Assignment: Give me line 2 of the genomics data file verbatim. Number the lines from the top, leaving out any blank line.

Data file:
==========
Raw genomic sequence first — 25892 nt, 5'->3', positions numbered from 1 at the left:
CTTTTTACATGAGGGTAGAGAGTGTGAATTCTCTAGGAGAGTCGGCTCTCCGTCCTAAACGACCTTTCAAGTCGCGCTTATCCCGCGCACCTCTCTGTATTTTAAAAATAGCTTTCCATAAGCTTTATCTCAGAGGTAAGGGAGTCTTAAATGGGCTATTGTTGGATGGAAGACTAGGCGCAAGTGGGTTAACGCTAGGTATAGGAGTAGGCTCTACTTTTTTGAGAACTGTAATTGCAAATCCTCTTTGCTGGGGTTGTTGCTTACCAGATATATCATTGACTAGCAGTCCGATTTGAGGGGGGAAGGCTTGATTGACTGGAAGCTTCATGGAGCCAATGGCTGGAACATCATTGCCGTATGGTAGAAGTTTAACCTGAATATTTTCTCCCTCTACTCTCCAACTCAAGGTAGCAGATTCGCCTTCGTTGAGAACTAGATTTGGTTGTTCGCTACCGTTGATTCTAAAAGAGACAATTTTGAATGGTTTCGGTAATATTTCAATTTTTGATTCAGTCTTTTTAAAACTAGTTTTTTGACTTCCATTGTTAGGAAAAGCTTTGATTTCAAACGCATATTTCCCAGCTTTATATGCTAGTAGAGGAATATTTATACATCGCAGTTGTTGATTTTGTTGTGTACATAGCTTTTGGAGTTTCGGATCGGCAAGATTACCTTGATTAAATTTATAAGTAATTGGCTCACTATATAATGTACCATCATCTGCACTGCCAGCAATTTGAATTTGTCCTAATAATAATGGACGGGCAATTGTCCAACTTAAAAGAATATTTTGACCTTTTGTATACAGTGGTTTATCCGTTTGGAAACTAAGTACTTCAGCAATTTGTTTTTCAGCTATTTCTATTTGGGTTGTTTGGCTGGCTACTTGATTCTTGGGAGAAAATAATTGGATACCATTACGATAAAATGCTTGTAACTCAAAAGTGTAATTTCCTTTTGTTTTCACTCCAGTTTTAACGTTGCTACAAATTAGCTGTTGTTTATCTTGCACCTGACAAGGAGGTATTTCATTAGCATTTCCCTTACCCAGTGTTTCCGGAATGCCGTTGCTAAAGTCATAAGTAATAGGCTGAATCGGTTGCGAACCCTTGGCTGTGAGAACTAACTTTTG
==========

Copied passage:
CTTTTTACATGAGGGTAGAGAGTGTGAATTCTCTAGGAGAGTCGGCTCTCCGTCCTAAACGACCTTTCAAGTCGCGCTTATCCCGCGCACCTCTCTGTATTTTAAAAATAGCTTTCCATAAGCTTTATCTCAGAGGTAAGGGAGTCTTAAATGGGCTATTGTTGGATGGAAGACTAGGCGCAAGTGGGTTAACGCTAGGTATAGGAGTAGGCTCTACTTTTTTGAGAACTGTAATTGCAAATCCTCTTTGCTGGGGTTGTTGCTTACCAGATATATCATTGACTAGCAGTCCGATTTGAGGGGGGAAGGCTTGATTGACTGGAAGCTTCATGGAGCCAATGGCTGGAACATCATTGCCGTATGGTAGAAGTTTAACCTGAATATTTTCTCCCTCTACTCTCCAACTCAAGGTAGCAGATTCGCCTTCGTTGAGAACTAGATTTGGTTGTTCGCTACCGTTGATTCTAAAAGAGACAATTTTGAATGGTTTCGGTAATATTTCAATTTTTGATTCAGTCTTTTTAAAACTAGTTTTTTGACTTCCATTGTTAGGAAAAGCTTTGATTTCAAACGCATATTTCCCAGCTTTATATGCTAGTAGAGGAATATTTATACATCGCAGTTGTTGATTTTGTTGTGTACATAGCTTTTGGAGTTTCGGATCGGCAAGATTACCTTGATTAAATTTATAAGTAATTGGCTCACTATATAATGTACCATCATCTGCACTGCCAGCAATTTGAATTTGTCCTAATAATAATGGACGGGCAATTGTCCAACTTAAAAGAATATTTTGACCTTTTGTATACAGTGGTTTATCCGTTTGGAAACTAAGTACTTCAGCAATTTGTTTTTCAGCTATTTCTATTTGGGTTGTTTGGCTGGCTACTTGATTCTTGGGAGAAAATAATTGGATACCATTACGATAAAATGCTTGTAACTCAAAAGTGTAATTTCCTTTTGTTTTCACTCCAGTTTTAACGTTGCTACAAATTAGCTGTTGTTTATCTTGCACCTGACAAGGAGGTATTTCATTAGCATTTCCCTTACCCAGTGTTTCCGGAATGCCGTTGCTAAAGTCATAAGTAATAGGCTGAATCGGTTGCGAACCCTTGGCTGTGAGAACTAACTTTTG